The above statement is one that we hear too many times in society. It is the times that it goes left unsaid but is acted upon that is really disheartening. “It’s just religion, or faith, or church” is born from an understanding that matters of spirituality are to be easy, enabling, and unobtrusive in our lives. Faith, especially the study and practice thereof, are regulated to a low priority. It is a co-opting of the culture in which we live that marginalizes faith altogether; a culture that Dr. Stephen Carter called “The Culture of Disbelief” . This culture has thrown God out of our public institutions. God is not allowed in our public schools. He is not allowed in the public square. This has gone on for so long that most Americans have also pushed Him out of their lives. What happens? We get the gratingly inane “I am not religious, I’m spiritual” (aka : “I do what I want and God will have to just rubber stamp it…I don’t take orders from God or some church…I give them“) Take a look at what is happening in our country. Watch it crumbling. It is nothing new. In the Old Testament, Israel rotted from within as it pushed God to the periphery. They relied on their wealth and power (sound familiar?) and pushed God’s protecting hand aside. Without that protection, they fell apart, were crushed by their enemies, and all the power and wealth in the world could not save them. We are on that same path. Did our power and military might spare us 9/11 or the two subsequent wars that happened as a result? Did our wealth stave off this prolonged recession? Push God away and we push His protection away!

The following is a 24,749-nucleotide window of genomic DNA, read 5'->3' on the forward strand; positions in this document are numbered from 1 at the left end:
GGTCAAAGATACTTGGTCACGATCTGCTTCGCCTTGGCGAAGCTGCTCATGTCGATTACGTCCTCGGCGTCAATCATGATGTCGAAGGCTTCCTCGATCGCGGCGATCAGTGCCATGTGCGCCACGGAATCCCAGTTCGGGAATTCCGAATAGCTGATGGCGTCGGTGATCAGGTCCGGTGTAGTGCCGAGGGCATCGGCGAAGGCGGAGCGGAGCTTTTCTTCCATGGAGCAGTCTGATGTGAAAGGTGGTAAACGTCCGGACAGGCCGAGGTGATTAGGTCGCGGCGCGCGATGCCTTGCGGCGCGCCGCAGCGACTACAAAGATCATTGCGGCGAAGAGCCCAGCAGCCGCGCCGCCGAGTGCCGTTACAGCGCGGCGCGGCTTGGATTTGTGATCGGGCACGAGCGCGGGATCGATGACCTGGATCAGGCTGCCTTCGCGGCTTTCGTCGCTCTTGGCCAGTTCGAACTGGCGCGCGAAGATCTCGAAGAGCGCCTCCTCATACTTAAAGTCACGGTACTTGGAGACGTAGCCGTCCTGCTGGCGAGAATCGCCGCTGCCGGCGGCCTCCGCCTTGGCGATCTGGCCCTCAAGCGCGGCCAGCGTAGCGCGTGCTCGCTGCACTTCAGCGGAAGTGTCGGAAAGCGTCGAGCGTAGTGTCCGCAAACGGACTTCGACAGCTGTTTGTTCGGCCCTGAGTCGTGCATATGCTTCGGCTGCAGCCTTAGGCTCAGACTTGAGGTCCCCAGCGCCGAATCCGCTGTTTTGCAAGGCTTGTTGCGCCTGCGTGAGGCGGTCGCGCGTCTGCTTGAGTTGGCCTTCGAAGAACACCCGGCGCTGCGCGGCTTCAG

What is true in the macrocosm of society is equally as true in the microcosm of our parish and our families. Our pursuit of the secular has practically wiped out the pursuit of the eternal. All too often the pursuit of the eternal is regulated to one hour (or shorter) on Sunday. That is only if something else doesn’t crowd it out. Education? That’s another subject altogether. If we think that 4-5 hours of religion class, IF the child goes to Catholic school, and 1 hour if they don’t, suffices for their training, then we are fooling ourselves and essentially answering a good part of the reason why our youth lose interest and wander away in disturbingly large numbers. It’s hard to have a deep abiding relationship with someone you barely know. Is there any parent who believes 1 hour of science a week suffices to help their child? How about 1 hour of math? How about one hour of spelling? Or English? Or History? How then, is one hour in class enough when it comes to the teachings of our faith? Of course not! Let me go one step further. Religion ’class’ is not like other classes. In the other classes, we are not giving them information so that they can have a personal relationship with math, science, or any of the other disciplines. In religion class, or PSR, or confirmation ‘class’ we are more about telling them how God has revealed Himself over the ages so that He might be known, served, and loved at least to some degree to which He knows, serves, and loves us. In all of these ‘classes’ we are dispensing knowledge so as to lead to a relationship with God. Just because ‘it’s only religion’ does not mean we can give it a minimal effort.